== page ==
BA Linguistics and Japanese

Year of entry: 2021

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Course unit details:
The Changing English Language

Unit code LELA20402
Credit rating 20
Unit level Level 2
Teaching period(s) Semester 2
Offered by Linguistics & English Language
Available as a free choice unit? Yes

Overview

In this unit, we will explore some of the major changes to the words and grammar of English, including changes in word meaning, the development of do-support, changes to pronouns, and the loss of impersonal constructions. We will discuss how semantic and grammatical changes are studied, modelled and explained. As such, this unit is also an introduction to Historical Linguistics and to the methods, theories and discussions in this subdiscipline of Linguistics.

Pre/co-requisites

Unit title Unit code Requirement type Description
History and Varieties of English LELA10342 Pre-Requisite Compulsory
English Word and Sentence Structure LELA10301 Pre-Requisite Compulsory

Aims

  • Study some of the major changes affecting the words and grammar of English
  • Introduce students to (English) Historical Linguistics and prepare them for more advanced study as well as research projects in this area

Knowledge and understanding

  • Sophisticated understanding of a number of major semantic and grammatical changes in English
  • Insight into the workings and effects of language change over a long period of time
  • Knowledge of main terms, as well as some theories and debates in (English) Historical Linguistics
  • Good understanding of the data and methods used in (English) Historical Linguistics

Intellectual skills

  • Explain and apply key terms in Historical Linguistics to new data sets
  • Critical discuss different theoretical approaches to and debates about major changes affecting the structure of English
  • Understand main claims in research papers on semantic and grammatical change

Practical skills

  • Collect data to study semantic and grammatical changes in English
  • Analyse and interpret sets of selected examples evidencing change in English
  • Speak and write about semantic and grammatical change 

Transferable skills and personal qualities

  • Skills in linguistic analysis that can be applied to the study and analysis of other languages 
  • Problem solving and analytical thinking skills, when faced with new data sets and grammatical puzzles
  • Oral and written communication skills, including essay writing and scholarly referencing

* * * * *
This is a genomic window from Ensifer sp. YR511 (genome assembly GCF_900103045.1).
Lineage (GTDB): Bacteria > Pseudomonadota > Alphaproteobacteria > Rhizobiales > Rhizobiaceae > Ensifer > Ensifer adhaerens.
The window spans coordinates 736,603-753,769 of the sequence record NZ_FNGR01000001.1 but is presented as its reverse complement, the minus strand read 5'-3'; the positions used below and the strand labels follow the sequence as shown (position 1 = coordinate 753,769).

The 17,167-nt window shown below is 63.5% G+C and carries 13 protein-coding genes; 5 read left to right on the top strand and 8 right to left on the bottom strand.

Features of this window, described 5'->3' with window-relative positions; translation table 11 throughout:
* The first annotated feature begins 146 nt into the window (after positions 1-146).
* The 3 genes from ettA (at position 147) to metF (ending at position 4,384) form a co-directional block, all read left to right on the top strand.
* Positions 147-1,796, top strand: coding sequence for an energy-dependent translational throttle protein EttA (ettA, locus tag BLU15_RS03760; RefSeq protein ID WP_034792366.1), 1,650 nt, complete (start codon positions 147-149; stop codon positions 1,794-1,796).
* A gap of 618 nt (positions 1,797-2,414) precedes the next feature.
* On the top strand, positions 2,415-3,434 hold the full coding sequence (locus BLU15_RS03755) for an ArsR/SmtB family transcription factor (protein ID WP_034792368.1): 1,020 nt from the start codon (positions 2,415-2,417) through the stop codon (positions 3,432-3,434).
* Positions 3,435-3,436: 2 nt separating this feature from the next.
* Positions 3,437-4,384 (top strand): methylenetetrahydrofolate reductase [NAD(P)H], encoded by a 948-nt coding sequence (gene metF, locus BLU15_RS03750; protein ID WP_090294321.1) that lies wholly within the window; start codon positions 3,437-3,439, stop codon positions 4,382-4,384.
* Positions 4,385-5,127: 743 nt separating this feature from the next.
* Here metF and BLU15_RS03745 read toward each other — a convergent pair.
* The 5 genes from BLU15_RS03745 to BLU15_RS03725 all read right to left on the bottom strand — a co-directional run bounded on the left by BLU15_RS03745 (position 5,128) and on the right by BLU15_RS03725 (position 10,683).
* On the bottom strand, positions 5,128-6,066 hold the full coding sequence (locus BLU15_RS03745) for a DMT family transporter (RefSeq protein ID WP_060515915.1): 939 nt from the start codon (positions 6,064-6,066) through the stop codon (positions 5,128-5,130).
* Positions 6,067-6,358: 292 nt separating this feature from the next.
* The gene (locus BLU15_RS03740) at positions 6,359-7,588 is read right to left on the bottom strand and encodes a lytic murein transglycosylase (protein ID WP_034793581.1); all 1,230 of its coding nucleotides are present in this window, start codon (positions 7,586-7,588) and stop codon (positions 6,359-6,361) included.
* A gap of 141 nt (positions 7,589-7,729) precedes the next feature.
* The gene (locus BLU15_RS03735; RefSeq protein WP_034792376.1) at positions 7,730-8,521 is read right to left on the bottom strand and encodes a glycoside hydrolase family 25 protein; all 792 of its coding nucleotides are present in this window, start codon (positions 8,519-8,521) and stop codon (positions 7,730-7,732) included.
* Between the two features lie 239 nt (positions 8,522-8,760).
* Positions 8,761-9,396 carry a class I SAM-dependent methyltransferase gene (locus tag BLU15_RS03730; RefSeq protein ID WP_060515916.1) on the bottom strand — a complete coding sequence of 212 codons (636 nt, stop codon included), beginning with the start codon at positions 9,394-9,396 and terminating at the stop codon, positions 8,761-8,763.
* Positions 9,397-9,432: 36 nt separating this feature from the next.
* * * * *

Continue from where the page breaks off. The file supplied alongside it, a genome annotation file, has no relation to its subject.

• Attention to detail and precision in analysis and reporting

Assessment methods

Assessment task

Weighting within unit (if summative)

Essay

25%

Data question (in seminar)

--

Exam including terminology questions, an essay question and a data question

75%

 

RE-SIT ASSESSMENT

Assessment task

Coursework including essay, synthesis and data questions

 

Feedback methods

Feedback method

Formative or Summative

Discussion and Q&A in lectures and seminars

Formative

Individual comments on essay

Formative and Summative

Seminar feedback on data question

Formative

Individual comments on exam (upon request)

Summative

 

Recommended reading

Main reference books:
Kay, Christian & Kathryn L. Allan. 2015. English historical semantics. Edinburgh: EdinburghUniversity Press.
Fischer, Olga, Hendrik De Smet & Wim van der Wurff. 2017. A brief history of English syntax. Cambridge: CUP.
 
Further reference:
Chapters from the different volumes of The Cambridge History of the English Language, Cambridge CUP.
Chapters from Hogg, Richard and David Denison, eds. 2006. A history of the English language. Cambridge: CUP.
Barber, Charles, Joan C. Beal & Philip A. Shaw. 2009. The English language: A historical introduction, 2nd edn. Cambridge: CUP.
 
Selected chapters from the following handbooks for the introduction of terms, concepts, methods and theories in English Historical Linguistics:
Brinton, Laurel, ed. 2017. English historical linguistics: approaches and perspectives. Cambridge: CUP.
Kytö, Merja & Päivi Pahta, eds. 2016. The Cambridge handbook of English Historical Linguistics. Cambridge: CUP.
 
(Sections from) papers on individual changes will be added during lecture, when relevant.

Study hours

Scheduled activity hours
Assessment written exam 3
Lectures 22
Seminars 11
Independent study hours
Independent study 164

Teaching staff

Staff member Role
Tine Breban Unit coordinator

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